# High School Calculus/The First Derivative Test

## The First Derivative Test

The definition of a derivatives tells us that a derivative is the slope of the tangent line at a point on the function.

Derivatives can also tell us if a function is decreasing or increasing at a point.

A function $f(x)$ is increasing on an interval, if for two numbers $x_{1}$ and $x_{2}$ in the interval $x_{1} that $f(x_{1}) is true.

A function $f(x)$ is decreasing on an interval, if for two numbers $x_{1}$ and $x_{2}$ in the interval $x_{1} that $f(x_{1})>f(x_{2})$ is true.

If a function $f(x)$ is continuous on a closed interval $[a,b],$ and differentiable on an open interval $(a,b),$ then the following applies:

1. If $f'(x)>0$ for all $x$ in $(a,b),$ then $f(x)$ is increasing on $[a,b].$ 2. If $f'(x)<0$ for all $x$ in $(a,b),$ then $f(x)$ is decreasing on $[a,b].$ 3. If $f'(x)=0$ for all $x$ in $(a,b),$ then $f(x)$ is constant on $[a,b].$ In the last section, we learned about absolute minimums/maximums. Inside a function, other extrema, known as relative extrema, can exist.

The relative extrema of a function are points on a function that are lower or higher than all of the points near them. Such points create "hills" or "valleys" within a given function.

Relative extrema occur at points on a function where the derivative at that point changes from increasing to decreasing, or decreasing to increasing.

If the derivative changes from increasing to decreasing, that point is known as a relative maximum.

If the derivative changes from decreasing to increasing, that point is known as a relative minimum.

By finding the relative extrema of a function, you can then calculate whether or not those extrema are relative minima or maxima using the derivative of the function at those points.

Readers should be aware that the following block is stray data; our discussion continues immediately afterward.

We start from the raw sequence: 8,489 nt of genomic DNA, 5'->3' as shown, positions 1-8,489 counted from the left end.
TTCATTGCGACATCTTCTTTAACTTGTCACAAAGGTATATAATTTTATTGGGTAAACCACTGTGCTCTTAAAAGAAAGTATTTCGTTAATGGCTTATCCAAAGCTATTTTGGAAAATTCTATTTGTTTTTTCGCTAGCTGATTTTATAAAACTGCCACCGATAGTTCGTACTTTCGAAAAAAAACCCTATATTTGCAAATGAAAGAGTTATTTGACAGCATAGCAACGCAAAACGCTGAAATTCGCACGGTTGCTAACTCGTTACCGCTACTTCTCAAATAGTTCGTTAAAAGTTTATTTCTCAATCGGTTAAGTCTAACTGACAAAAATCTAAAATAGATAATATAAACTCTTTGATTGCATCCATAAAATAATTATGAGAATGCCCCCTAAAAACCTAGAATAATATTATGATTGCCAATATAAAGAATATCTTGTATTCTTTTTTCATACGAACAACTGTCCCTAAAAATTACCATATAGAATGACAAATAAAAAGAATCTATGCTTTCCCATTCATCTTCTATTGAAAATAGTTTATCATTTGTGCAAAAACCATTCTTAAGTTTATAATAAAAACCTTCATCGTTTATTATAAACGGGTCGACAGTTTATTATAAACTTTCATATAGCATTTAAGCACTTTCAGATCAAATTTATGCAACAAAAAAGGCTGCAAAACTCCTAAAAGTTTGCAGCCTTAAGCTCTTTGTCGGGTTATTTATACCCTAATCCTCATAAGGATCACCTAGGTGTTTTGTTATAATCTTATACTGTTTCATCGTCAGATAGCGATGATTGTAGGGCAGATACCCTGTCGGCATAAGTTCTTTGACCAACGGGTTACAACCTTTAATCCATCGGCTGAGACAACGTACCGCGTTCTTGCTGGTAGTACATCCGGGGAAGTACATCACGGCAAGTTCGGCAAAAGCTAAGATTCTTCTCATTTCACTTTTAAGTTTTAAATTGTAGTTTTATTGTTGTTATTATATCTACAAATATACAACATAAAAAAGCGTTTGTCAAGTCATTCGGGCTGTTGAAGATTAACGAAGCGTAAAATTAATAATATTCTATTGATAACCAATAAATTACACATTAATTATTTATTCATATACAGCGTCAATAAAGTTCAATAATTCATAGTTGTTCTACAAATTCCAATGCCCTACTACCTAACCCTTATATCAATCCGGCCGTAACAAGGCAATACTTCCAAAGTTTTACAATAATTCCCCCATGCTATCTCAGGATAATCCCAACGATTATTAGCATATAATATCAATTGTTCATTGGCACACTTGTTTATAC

Relative extrema are always critical points of a function.

### Example

Find the relative extrema of $f(x)=x^{3}-{\frac {3}{2}}x^{2}.$ First, check if the function is continuous for all $x.$ We can see the function exists for all $x$ therefore, it is continuous.

Second, find the critical numbers of $f(x)$ by using the derivative of the function.

Find the critical numbers by setting $f'(x)=0.$ $f'(x)=3x^{2}-3x$ $3x^{2}-3x=0$ $x(3x-3)=0$ $x=0,1.$ Third, create intervals with your critical numbers.

Since we have two critical numbers, we will have three intervals. They are:

$-\infty Fourth, determine if $f'(x)$ is increasing or decreasing over each interval. Do this by evaluating a test number within each interval.

In most cases, it is beneficial to create a table to arrange the present data.

 Interval $-\infty $0 $1 Test Value $x=-1$ $x={\frac {1}{2}}$ $x=2$ Sign of $f'(x)$ $f'(-1)=6$ $f'({\frac {1}{2}})={\frac {-3}{4}}$ $f'(2)=6$ Increasing/Decreasing Increasing Decreasing Increasing

Lastly, determine if any relative maximums or minimums are present.

Since $f'(x)$ changes from increasing to decreasing to increasing, we can conclude that there is a relative maximum at $x=0,$ and a relative minimum at $x=1.$ #### Practice Problems

Find the relative extrema of the given functions.

$1.f(x)=x^{2}-6x$ $2.f(x)=x^{4}-32x+4$ $3.f(x)=x+{\frac {1}{x}}$